I used a commercial carpet that has a 1 1/2" thick high density foam back on my floor, then covered it with ply/laminate. I don't have a link, but the stuff is used in gyms, play areas, etc. It reminds me of sound booth egg crate foam in color and density.
Also used Dynamat or similar to line the doghouse, firewall and foot space, door skins, etc.
The walls and ceiling are 1" foilfaced foam with cloth glued over it and painted
Curtains are appliance blankets
Anything that doesn't conduct or reflect sound helps.
I am considering spray foaming the under floor in areas that are not subject to heat from exhaust as well
I like horse stall mats or other heavy rubber mats. They provide good acoustic insulation and are decent for heat as well. I like the feel of them under foot. They are easy to remove and clean. You might get some off gassing initially if you buy them new.

Congrats on the step van.
(04-10-2017, 10:51 AM)7wanders Wrote: [ -> ]thanks for your advice. I'll look into the dynamat. I'd rather not go with spray foam (read a lot of posts about avoiding it in small mobile living spaces, but seems like people are divided on that one)

Just my personal experience with the spray foam.  I had my entire house sprayed with it and they finished at 4pm.  I set up my recliner and tv and watched Tv in the room a few hours later.  Watched Tv in there everyday for a few weeks until I got around to doing the drywall. Never got so much as a headache.  After a few days the little smell that it had right after the installation was all but gone.  I know there's a lot of horror stories about it online though and I had considered those when I decided to go with it.  Seems most issues with it are lack of improper install more so than the actual product.  But I can certainly understand why someone would chose not to use it and can respect that.  As far as sound and insulating qualities, it's excellent.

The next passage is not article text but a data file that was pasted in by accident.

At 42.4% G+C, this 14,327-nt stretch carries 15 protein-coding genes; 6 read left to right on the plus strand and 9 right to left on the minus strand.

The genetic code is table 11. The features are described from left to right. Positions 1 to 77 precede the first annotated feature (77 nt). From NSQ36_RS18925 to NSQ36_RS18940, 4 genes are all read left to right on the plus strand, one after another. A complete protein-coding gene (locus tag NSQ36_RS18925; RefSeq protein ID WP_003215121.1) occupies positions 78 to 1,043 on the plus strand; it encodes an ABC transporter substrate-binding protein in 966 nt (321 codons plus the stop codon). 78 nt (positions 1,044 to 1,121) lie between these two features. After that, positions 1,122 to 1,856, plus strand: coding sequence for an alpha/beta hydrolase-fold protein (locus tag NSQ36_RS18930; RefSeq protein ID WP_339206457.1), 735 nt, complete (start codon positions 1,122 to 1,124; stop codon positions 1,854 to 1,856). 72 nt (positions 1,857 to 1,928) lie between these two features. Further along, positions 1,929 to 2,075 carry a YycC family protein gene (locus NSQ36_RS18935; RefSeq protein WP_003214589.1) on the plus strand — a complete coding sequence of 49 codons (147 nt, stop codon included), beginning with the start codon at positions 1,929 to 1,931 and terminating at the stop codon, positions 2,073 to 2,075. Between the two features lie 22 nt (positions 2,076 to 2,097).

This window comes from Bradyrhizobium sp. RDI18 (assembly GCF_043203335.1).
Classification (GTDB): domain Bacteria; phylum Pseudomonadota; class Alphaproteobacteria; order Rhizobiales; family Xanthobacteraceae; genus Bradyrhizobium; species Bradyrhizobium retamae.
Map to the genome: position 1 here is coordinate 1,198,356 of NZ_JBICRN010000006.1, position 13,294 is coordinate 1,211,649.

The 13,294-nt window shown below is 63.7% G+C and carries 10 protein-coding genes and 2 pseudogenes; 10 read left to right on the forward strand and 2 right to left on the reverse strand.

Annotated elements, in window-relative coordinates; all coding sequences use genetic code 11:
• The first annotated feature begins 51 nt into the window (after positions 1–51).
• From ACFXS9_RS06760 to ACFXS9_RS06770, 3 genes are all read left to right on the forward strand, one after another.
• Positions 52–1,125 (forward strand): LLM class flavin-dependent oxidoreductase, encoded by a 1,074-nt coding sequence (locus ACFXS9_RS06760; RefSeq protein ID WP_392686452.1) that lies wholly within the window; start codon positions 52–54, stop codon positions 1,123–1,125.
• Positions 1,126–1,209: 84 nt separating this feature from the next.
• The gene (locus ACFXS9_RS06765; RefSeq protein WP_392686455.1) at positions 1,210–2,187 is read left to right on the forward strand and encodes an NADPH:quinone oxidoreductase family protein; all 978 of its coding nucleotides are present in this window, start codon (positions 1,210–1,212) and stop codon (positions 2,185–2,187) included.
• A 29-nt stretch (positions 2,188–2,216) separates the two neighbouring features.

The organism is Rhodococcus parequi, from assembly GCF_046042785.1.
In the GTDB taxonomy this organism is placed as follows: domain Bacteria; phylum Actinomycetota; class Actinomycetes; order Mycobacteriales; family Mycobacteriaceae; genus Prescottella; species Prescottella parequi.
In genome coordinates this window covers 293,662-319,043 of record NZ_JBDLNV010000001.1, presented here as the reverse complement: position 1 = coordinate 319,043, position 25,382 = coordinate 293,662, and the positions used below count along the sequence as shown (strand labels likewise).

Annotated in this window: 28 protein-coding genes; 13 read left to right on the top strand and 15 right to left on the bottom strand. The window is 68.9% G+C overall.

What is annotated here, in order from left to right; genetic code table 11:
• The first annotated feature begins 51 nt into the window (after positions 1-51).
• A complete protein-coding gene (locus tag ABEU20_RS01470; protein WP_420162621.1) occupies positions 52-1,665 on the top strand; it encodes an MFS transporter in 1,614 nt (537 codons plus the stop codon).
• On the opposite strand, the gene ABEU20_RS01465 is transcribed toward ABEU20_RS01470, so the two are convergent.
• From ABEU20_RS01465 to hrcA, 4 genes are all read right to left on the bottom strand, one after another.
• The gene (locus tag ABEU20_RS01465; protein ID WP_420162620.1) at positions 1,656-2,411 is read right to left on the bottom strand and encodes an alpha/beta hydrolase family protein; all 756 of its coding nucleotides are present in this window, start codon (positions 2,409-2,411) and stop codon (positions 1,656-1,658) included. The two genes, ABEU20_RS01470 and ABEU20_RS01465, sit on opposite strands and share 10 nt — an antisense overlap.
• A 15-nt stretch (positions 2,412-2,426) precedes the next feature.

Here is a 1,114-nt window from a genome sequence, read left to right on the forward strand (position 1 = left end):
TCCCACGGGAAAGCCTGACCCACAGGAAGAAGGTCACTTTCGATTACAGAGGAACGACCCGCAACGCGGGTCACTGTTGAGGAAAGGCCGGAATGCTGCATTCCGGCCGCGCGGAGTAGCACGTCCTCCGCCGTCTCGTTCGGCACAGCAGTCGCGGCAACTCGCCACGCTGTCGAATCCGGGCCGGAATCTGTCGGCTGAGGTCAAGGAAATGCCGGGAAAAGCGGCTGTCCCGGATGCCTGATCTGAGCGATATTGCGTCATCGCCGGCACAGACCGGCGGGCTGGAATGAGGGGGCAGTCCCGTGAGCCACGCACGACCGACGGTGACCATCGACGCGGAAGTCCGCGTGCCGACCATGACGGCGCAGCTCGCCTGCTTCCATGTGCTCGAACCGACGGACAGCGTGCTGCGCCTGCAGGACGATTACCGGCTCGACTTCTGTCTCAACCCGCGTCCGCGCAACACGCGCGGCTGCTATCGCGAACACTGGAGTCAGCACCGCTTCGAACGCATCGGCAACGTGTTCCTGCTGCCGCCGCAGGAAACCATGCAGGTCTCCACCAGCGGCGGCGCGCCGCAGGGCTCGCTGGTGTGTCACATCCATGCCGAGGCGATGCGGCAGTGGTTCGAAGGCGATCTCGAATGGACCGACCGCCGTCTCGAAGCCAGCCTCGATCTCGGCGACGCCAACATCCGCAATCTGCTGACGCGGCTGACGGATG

One more thing you could do is blown in cellulose, which is pretty eco friendly.  The guy that did my insulation said it's actually much better at reducing noise than foam.  I wanted to use that, but they couldn't go it for another month and winter was closing in on me quick.  My one reservation on using this method in a van would be i'm not sure if or how much it would settle with the constant vibration of the vehicle traveling down the road.  

Glad you started this thread though, as i'm constantly thinking of how i'll insulate my build when the time comes.  I'm leaning towards spray foam with my positive experience i've had with it in my house.  However, I do have in the back of my mind the possibility it may have some long term health effects not immediately noticeable.  But I suppose a lot of things do that, that we pay no attention too.  

There's always the tried and true method of using Polyiso, which seems to be the preferred method in most my research.
(04-11-2017, 01:36 PM)Bud Smiley Wrote: [ -> ]I like horse stall mats or other heavy rubber mats. They provide good acoustic insulation and are decent for heat as well. I like the feel of them under foot. They are easy to remove and clean. You might get some off gassing initially if you buy them new.

Congrats on the step van.

Have been considering this myself. Tractor Supply Store is just a few miles from me, and the price is good.
I don't know where you guys are getting rubber mats but the ones we had for our stock trailer took 2 people to pull them out and reinstall when we washed the trailer. those things were damn heavy and awkward. highdesertranger
Pages: 1 2